So you just got approved for your first credit card! Congratulations! You’re on your way to building your personal credit history. However, acquiring a student credit card is only the first step. Building a solid credit standing will largely depend on how you will manage your account. This post presents practical student credit card tips just for you:
- Use your credit line smartly. If you are in the habit of maximizing your limit or exceeding your limit, you will be considered as a “high risk” customer. Keep in mind that all your credit card activities will be reflected in your credit history so you need to be discreet about using your credit limit. To maintain a good credit score, keep your monthly charges minimal and avoid using more than 50% of your credit line.
- Avoid carrying a balance. It’s not a good idea to carry a balance. Some cardholders may think that doing so will help them boost their credit score but is that really true? Not at all! To build a good score, timeliness of payment is a more important factor. If you can pay your full balance each month, you can greatly minimize the risk of bad debt and you can save yourself from paying interest rate charges.
- Avoid additional charges. Remember, you don’t have to pay the interest rate fee as long as you can pay your full balance on time. You can also save yourself from late fees by submitting your payments on or before your due date.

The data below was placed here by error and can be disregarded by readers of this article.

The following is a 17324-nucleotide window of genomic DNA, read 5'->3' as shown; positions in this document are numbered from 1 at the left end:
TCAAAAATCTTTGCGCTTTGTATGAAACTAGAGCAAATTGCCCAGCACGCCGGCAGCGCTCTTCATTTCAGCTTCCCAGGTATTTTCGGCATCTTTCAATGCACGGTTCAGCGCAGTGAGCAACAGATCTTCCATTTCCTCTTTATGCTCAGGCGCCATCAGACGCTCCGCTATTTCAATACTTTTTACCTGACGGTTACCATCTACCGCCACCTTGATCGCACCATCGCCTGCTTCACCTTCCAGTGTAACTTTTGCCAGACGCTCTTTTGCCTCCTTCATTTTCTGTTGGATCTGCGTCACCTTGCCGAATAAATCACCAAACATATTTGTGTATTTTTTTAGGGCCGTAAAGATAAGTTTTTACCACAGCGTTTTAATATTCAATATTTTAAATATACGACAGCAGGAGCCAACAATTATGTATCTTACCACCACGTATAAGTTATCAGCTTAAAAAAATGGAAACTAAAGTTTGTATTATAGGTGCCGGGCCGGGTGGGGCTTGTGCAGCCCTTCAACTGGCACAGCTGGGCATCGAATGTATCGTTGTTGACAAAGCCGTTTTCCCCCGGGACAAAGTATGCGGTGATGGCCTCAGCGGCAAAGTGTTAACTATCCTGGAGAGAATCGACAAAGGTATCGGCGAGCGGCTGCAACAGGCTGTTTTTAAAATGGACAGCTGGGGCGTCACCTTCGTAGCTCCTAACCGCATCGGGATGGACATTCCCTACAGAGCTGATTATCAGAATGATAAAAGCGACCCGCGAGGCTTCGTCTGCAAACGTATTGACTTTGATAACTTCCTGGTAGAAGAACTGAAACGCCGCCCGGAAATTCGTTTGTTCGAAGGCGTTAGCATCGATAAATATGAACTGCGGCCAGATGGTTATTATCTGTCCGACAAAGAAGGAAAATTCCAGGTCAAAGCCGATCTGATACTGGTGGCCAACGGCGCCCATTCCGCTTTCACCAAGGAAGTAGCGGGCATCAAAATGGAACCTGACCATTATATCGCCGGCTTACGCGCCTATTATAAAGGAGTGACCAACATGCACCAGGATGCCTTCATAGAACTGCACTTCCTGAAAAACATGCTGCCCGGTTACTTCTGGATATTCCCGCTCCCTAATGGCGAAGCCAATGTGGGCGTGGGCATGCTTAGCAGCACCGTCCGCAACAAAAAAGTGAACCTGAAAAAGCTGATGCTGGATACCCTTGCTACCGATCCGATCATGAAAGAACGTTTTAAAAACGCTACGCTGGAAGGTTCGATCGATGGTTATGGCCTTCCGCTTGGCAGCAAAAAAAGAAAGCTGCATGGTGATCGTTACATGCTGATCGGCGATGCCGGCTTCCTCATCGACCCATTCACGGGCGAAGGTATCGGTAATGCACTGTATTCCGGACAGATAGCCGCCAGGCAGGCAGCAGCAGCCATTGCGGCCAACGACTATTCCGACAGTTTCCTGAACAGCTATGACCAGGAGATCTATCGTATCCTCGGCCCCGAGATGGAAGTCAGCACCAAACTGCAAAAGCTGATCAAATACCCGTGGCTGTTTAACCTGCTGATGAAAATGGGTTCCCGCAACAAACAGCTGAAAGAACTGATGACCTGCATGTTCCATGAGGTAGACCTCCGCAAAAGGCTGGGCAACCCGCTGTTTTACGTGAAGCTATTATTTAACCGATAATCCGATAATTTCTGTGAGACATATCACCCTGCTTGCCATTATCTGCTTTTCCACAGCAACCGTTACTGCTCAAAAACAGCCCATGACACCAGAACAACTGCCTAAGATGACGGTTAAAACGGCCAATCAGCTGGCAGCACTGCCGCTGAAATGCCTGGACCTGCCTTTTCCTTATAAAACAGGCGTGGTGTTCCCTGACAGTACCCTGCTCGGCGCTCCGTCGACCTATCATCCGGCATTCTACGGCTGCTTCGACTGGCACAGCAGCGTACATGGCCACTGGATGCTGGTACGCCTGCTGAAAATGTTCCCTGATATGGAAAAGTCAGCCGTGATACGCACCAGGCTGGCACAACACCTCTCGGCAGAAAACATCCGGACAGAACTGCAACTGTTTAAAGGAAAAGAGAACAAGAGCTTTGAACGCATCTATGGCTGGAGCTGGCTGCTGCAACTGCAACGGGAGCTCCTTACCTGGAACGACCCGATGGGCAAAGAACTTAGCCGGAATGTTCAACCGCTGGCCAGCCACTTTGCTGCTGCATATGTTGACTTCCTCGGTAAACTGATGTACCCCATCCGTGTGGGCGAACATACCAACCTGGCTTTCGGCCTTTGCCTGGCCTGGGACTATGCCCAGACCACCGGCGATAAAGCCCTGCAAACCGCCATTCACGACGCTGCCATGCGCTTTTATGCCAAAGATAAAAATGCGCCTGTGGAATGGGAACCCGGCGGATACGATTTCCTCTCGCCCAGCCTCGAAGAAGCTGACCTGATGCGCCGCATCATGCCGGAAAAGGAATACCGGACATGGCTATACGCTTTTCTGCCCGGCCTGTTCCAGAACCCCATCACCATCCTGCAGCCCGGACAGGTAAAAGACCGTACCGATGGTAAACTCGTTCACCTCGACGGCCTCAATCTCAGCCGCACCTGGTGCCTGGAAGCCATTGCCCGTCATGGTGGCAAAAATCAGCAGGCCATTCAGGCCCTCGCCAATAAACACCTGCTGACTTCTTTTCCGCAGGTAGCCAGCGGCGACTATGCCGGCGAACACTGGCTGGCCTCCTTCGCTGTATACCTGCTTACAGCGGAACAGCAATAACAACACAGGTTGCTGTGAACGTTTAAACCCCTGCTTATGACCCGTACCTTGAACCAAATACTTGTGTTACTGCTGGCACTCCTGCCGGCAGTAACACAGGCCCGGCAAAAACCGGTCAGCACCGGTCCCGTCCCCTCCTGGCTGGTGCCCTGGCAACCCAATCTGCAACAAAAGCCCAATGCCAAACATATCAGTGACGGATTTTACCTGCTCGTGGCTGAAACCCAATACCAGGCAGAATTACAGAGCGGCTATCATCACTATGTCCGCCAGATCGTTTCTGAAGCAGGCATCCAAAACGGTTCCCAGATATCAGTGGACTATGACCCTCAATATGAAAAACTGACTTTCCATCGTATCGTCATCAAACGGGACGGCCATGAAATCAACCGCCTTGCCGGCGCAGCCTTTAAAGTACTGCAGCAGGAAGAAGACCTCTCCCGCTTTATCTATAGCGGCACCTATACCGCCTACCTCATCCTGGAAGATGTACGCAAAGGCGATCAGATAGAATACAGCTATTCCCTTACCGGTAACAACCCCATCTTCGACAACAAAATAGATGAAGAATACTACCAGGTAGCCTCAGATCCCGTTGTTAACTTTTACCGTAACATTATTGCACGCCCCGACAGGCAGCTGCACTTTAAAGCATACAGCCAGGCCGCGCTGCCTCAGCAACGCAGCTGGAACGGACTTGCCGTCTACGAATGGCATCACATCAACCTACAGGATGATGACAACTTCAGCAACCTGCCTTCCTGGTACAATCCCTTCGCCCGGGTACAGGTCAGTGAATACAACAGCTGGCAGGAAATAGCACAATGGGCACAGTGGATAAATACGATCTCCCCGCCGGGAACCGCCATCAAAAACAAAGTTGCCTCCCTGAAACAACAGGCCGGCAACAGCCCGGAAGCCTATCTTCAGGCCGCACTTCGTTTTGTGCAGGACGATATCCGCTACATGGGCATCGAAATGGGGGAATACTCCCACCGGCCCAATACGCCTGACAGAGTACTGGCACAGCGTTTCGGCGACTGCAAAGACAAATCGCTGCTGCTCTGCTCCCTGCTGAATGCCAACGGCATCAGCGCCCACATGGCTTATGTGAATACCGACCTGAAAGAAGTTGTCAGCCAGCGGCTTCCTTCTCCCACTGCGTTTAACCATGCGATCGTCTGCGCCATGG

- Consider a student rewards card. If you can pay your full balance each month, then you might as well go for a student rewards credit card. Thus, you can enjoy bonuses, rebates, discounts and special services which are exclusively offered for members of the reward program.
- Monitor your account. Make it habit to examine your monthly credit card bill before posting your payment. This way, you can be assured that all charges in your account are accurate. If not, you have the right to dispute erroneous charges so you will not need to pay for debts you do not owe.
- Don’t charge it all to your student credit card. If you own a student credit card, use it only for important purchases. Some young people make the mistake of charging daily expenses to their credit cards which is risky because it would be more difficult to keep spending in control.
- Get in touch with your issuer. If you’re having problem with your payments, do not ignore your credit card bills. Instead, call up your issuer and request if you can post your payment at a later date. Ask if the late fee can be waived and for your payment not to be reported as late to protect your credit. If you have a valid reason for being late, your credit card company would most likely consider your request.
|About the Author|